The closures mean potential drivers aren’t able to get their commercial driver’s licenses (CDLs) or commercial learner’s permits (CLPs). Commercial Vehicle Training Association President Don Lefeve said the abrupt shutdowns are preventing upwards of 40,000 new truck drivers from completing the training and licensing process. This could cause the country’s supply chain to be impacted.

The US was already facing a shortage of truckers before the pandemic hit. Many fear this is just going to make it worse.

Lefeve’s organization is reaching out to governors and asking them to name trucking schools “essential.” The group also wants Congress to grant the secretary of transportation permission to administer the testing necessary to get these drivers licensed.

Hiring Changes

As the demand for truckers is increasing companies have to keep hiring. They’ve had to make some changes in order to keep it safe for everyone involved.

Some companies are allowing remote access to orientation materials. This eliminates the need for classroom learning. Reducing the length of in-person orientation and reducing the size of those groups is also a smart way to keep everyone safe.

Financial Help

In March, Congress and President Trump passed the CARES Act to provide economic relief for Americans. There’s an increase in demand for essential items, but truckers who delivered automobiles and other goods may be struggling. The small business loans provided by the new law may help fleets make it through the COVID-19 pandemic.

Fleets can apply for the Paycheck Protection Program and potentially receive loans to help cover the cost of eight weeks of payroll. Businesses with less than 500 employees and sole proprietors may apply for the program.

The American Trucking Associations (ATA) created a COVID-19 hub on its website that gives drivers information about where they can find help if need be. For example, the president’s paid sick leave policy is explained on the site. There’s also a list of restaurants, truck stops, and other facilities that are accommodating drivers during this difficult time. Hotels across the country are providing discounted rates to essential workers, including truck drivers. The ATA has a running list of discounts.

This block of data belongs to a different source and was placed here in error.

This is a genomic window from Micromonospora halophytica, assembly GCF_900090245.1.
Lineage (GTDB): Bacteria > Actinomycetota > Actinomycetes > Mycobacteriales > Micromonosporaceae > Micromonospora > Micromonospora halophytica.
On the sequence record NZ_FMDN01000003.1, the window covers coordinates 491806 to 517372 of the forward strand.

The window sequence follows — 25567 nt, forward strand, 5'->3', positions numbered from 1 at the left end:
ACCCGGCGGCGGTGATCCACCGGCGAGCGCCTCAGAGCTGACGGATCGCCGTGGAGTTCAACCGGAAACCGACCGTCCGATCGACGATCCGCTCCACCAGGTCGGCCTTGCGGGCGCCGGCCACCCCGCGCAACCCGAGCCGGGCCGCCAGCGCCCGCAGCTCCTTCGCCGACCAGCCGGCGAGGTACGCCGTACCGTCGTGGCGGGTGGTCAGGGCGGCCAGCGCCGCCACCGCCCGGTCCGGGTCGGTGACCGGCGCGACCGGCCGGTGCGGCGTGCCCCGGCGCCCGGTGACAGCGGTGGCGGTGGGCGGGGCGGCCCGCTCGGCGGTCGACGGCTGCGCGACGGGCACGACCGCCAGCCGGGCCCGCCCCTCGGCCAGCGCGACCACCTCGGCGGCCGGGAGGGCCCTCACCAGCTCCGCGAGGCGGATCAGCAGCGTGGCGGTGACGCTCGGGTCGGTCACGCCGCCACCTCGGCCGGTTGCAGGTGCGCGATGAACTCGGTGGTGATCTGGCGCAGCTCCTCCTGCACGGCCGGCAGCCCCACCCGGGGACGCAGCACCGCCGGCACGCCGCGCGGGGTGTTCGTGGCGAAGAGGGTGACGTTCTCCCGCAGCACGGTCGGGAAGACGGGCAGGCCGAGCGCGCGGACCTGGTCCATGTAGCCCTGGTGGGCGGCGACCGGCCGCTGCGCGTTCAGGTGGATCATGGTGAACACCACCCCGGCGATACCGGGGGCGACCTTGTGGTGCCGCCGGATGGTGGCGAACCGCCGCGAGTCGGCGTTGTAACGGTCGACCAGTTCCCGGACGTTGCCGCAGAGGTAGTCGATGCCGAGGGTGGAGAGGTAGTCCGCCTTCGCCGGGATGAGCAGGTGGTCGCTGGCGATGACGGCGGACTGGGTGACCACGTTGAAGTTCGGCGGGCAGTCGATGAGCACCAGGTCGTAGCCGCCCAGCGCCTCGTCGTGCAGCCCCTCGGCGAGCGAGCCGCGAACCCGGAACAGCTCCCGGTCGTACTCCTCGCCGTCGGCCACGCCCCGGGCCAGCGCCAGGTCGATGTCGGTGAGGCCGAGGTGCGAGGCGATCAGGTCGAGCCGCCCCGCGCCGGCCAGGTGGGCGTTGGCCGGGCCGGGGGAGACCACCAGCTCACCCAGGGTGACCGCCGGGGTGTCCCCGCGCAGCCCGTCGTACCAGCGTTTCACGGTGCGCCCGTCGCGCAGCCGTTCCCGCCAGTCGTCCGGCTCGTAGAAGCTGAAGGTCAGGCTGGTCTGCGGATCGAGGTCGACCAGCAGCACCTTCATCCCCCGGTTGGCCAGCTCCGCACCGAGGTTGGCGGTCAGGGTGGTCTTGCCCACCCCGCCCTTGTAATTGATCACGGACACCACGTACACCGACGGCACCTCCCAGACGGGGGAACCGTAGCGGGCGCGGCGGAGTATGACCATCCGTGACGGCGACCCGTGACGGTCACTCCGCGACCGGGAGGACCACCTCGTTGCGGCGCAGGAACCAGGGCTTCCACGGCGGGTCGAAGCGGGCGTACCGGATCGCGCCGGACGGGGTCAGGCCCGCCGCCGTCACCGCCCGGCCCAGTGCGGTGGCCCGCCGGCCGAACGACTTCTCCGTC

Keep on Trucking

There’s no doubt the US would not get through this pandemic without truck drivers. They are the unsung heroes of the COVID-19 pandemic that are holding the supply chain together. Without their willingness to work around the clock to deliver the supplies needed to restock America’s shelves, the country would grind to a halt.

As they’re working, truckers are also doing their best to keep themselves healthy. While many people can stay home and protect themselves from COVID-19 exposure, truckers aren’t so lucky. Every day they put their lives at risk when they get into their rigs and go about their business. Americans can help keep them safe by social distancing.

For drivers who are suffering financial hardships from the virus, there is help available. The small business loans may lessen the burden on drivers and fleet owners.

This is the first time in more than 100 years the country has faced a pandemic. Truckers are definitely doing their part to get us through it as smoothly as possible.

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2020-05-08T12:02:51+05:30